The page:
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Jan 18, 2013

Five Steps to Infographic Heaven

Data visualisation is now one of the most popular ways of presenting complex information and with good reason. Infographics, and other forms of visualisation, allow people to digest information without having to wade through pages and pages of text.

But not every infographic is a good one; the web is chock full of visualisations which have failed to capture interest, representing a huge amount of wasted time and money. Here are five steps you must take to help ensure your infographic doesn't end up on the scrap heap.


Five Steps to Infographic Heaven

1 – Your data must be interesting and reliable

The interesting part should go without saying, and if you're an expert within a particular niche you'll have a good understanding of just what will appeal to others working in the sector. However, you need to balance your desire to excite with the need for accuracy. The web is full of misleading or incorrect statistics, scooping these up and putting them in an infographic means it is more likely to be ignored. Stick to reputable, primary sources and, if possible, try and cross-reference your facts. Wikipedia is fine as a starting point, but don't take everything on there as gospel. If you can't provide a trustworthy citation, it shouldn't go in. If you've got access to original data, that's even better.

2 – Don't expect it to go viral just because it's good

It's true that people do share good infographics, but sometimes that's not enough. Obviously if you have a million Facebook fans and a million Twitter followers, you're not going to need any help distributing your content, but most people will. Towards the start of the project, identify people who are influential in the area your infographic will cover and get in touch with them to see what kind of things they'd like to see in your visualisation. Include as many of these ideas as you possibly can and then when it's finished, get in touch with the same people to show them your handy work. These influencers will not only be expecting your infographic to land in their inboxes, they'll also be more motivated to share it because made some input to it. The end result will be far more shares than if you just go at it alone.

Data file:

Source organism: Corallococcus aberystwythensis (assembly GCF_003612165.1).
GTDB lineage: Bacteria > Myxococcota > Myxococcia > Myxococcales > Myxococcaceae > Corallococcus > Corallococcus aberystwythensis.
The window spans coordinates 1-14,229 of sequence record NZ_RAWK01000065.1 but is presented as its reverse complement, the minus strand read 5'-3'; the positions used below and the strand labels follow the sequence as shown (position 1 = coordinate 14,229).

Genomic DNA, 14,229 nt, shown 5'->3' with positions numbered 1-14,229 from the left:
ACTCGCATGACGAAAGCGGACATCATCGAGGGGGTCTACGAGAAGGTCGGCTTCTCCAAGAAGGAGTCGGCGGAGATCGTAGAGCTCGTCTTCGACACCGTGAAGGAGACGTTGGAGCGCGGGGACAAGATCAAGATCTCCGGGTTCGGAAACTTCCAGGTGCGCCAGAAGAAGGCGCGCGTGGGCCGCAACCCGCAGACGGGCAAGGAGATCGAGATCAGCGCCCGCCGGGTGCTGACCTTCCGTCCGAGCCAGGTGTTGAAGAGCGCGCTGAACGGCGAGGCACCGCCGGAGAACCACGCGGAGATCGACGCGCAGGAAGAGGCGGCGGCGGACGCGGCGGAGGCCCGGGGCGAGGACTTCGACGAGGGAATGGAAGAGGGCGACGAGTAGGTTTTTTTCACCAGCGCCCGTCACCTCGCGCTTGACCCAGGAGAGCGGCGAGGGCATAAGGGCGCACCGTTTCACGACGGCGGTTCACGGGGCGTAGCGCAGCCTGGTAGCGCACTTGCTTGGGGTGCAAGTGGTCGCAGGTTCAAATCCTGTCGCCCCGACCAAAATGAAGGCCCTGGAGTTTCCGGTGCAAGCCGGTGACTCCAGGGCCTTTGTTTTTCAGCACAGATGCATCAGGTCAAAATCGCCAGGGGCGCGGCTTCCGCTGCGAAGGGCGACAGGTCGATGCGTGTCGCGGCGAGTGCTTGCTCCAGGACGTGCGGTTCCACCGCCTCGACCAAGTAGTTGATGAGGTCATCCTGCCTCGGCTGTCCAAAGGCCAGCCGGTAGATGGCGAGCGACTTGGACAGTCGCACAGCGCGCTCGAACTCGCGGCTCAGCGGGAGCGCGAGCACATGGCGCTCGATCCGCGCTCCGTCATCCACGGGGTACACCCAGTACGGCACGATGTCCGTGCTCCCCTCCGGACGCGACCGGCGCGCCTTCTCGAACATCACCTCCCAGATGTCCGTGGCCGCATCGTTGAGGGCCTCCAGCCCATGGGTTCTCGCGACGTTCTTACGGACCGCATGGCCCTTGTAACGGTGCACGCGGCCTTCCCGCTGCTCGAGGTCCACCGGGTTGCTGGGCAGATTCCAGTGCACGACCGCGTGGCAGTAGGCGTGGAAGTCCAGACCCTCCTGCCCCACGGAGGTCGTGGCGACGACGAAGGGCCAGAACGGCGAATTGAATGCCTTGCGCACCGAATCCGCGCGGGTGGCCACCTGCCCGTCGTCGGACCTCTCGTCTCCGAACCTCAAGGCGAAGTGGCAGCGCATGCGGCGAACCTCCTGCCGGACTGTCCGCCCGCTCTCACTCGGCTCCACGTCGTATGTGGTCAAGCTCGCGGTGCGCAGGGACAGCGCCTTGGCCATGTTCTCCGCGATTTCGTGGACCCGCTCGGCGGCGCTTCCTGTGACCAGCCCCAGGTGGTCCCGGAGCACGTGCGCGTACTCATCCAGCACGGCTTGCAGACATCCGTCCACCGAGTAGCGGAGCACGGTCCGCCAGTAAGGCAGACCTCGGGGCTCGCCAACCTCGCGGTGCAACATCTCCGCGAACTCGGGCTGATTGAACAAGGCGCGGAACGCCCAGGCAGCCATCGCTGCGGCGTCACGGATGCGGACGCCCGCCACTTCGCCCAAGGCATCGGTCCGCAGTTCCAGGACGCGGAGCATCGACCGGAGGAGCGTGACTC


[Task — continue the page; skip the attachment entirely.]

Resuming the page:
3 – Avoid making a glorified advert

For many companies, the dream infographic is one that gets thousands of shares and is plastered with all kinds of branding. In the real world these two things are usually mutually exclusive. Put yourself in the shoes of a blogger – what motivation do they have to share what is essentially an advert for your company? They might be interested in the data you have visualised, but they are unlikely to want to help you make a sale. They want to provide their readers with interesting content, not sales pitches. 

You need to be realistic about the level of branding you can get away with on an infographic. Make it subtle and certainly don't include anything approaching a hard sell. This will get you more shares, more links and all the benefits those two things bring.

4 – Words still matter

Don't fall into the trap of thinking words don't matter when it comes to infographics – they're a crucial part of the mix. Clearly you're not going to have long passages of text, but this makes it even more important that you get things absolutely spot on. As with any kind of short form copy there's no room for waste. Every single word should serve a purpose. There's also no room for sloppiness. Even something as simple as a misplaced apostrophe will stand out like a sore thumb, damaging the overall credibility of your infographic. "If they got something that simple wrong," a reader will think to himself, "I wonder how reliable their information is." Accuracy is vital.

5 – Be prepared to back up your infographic with unique content

If someone turns round to you and says "hey, love the infographic but can you provide some unique content to run alongside it?" and you can't reply "yes" pretty quickly, the chances are you're going to miss out on a potential link. Make sure your in-house writers are ready to respond to such requests as and when they happen. 

Alternatively, stockpile some unique content before you start distributing the infographic and then you'll have it ready to send if required. You might also want to save some juicy stats for a unique guest post if a particularly strong website has demonstrated an interest in the infographic, that way they get even more value out of your good work and you will get even more shares.

Written by Will Stevens a journalist and member of the Webfusion Infographics and blog team. Image source 

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